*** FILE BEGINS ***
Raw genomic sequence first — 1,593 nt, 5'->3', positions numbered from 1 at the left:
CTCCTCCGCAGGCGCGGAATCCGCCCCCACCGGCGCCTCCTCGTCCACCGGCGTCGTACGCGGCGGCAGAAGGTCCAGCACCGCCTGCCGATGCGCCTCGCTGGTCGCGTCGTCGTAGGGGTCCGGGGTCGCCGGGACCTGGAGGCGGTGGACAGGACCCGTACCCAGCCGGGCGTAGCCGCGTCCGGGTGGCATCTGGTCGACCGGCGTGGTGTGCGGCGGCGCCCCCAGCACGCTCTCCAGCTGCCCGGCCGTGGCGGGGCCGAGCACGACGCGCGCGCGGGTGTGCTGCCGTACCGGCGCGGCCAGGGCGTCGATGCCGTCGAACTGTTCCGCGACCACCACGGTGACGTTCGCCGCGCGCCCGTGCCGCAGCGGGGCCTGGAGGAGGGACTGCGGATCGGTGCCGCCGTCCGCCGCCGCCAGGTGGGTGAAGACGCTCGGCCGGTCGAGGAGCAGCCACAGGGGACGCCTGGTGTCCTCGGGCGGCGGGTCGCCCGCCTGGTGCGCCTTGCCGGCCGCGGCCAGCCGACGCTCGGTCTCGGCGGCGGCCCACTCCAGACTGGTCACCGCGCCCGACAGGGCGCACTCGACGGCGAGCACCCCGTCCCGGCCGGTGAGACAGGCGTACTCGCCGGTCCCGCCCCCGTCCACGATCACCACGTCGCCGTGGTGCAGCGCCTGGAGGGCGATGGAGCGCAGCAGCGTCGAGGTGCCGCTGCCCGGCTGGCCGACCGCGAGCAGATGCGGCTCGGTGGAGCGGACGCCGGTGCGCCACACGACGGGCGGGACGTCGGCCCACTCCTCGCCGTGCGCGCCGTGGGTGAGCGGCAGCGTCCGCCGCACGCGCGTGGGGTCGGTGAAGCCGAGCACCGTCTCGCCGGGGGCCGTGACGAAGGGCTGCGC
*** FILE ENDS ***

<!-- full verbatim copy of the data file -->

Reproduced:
Raw genomic sequence first — 1,593 nt, 5'->3', positions numbered from 1 at the left:
CTCCTCCGCAGGCGCGGAATCCGCCCCCACCGGCGCCTCCTCGTCCACCGGCGTCGTACGCGGCGGCAGAAGGTCCAGCACCGCCTGCCGATGCGCCTCGCTGGTCGCGTCGTCGTAGGGGTCCGGGGTCGCCGGGACCTGGAGGCGGTGGACAGGACCCGTACCCAGCCGGGCGTAGCCGCGTCCGGGTGGCATCTGGTCGACCGGCGTGGTGTGCGGCGGCGCCCCCAGCACGCTCTCCAGCTGCCCGGCCGTGGCGGGGCCGAGCACGACGCGCGCGCGGGTGTGCTGCCGTACCGGCGCGGCCAGGGCGTCGATGCCGTCGAACTGTTCCGCGACCACCACGGTGACGTTCGCCGCGCGCCCGTGCCGCAGCGGGGCCTGGAGGAGGGACTGCGGATCGGTGCCGCCGTCCGCCGCCGCCAGGTGGGTGAAGACGCTCGGCCGGTCGAGGAGCAGCCACAGGGGACGCCTGGTGTCCTCGGGCGGCGGGTCGCCCGCCTGGTGCGCCTTGCCGGCCGCGGCCAGCCGACGCTCGGTCTCGGCGGCGGCCCACTCCAGACTGGTCACCGCGCCCGACAGGGCGCACTCGACGGCGAGCACCCCGTCCCGGCCGGTGAGACAGGCGTACTCGCCGGTCCCGCCCCCGTCCACGATCACCACGTCGCCGTGGTGCAGCGCCTGGAGGGCGATGGAGCGCAGCAGCGTCGAGGTGCCGCTGCCCGGCTGGCCGACCGCGAGCAGATGCGGCTCGGTGGAGCGGACGCCGGTGCGCCACACGACGGGCGGGACGTCGGCCCACTCCTCGCCGTGCGCGCCGTGGGTGAGCGGCAGCGTCCGCCGCACGCGCGTGGGGTCGGTGAAGCCGAGCACCGTCTCGCCGGGGGCCGTGACGAAGGGCTGCGC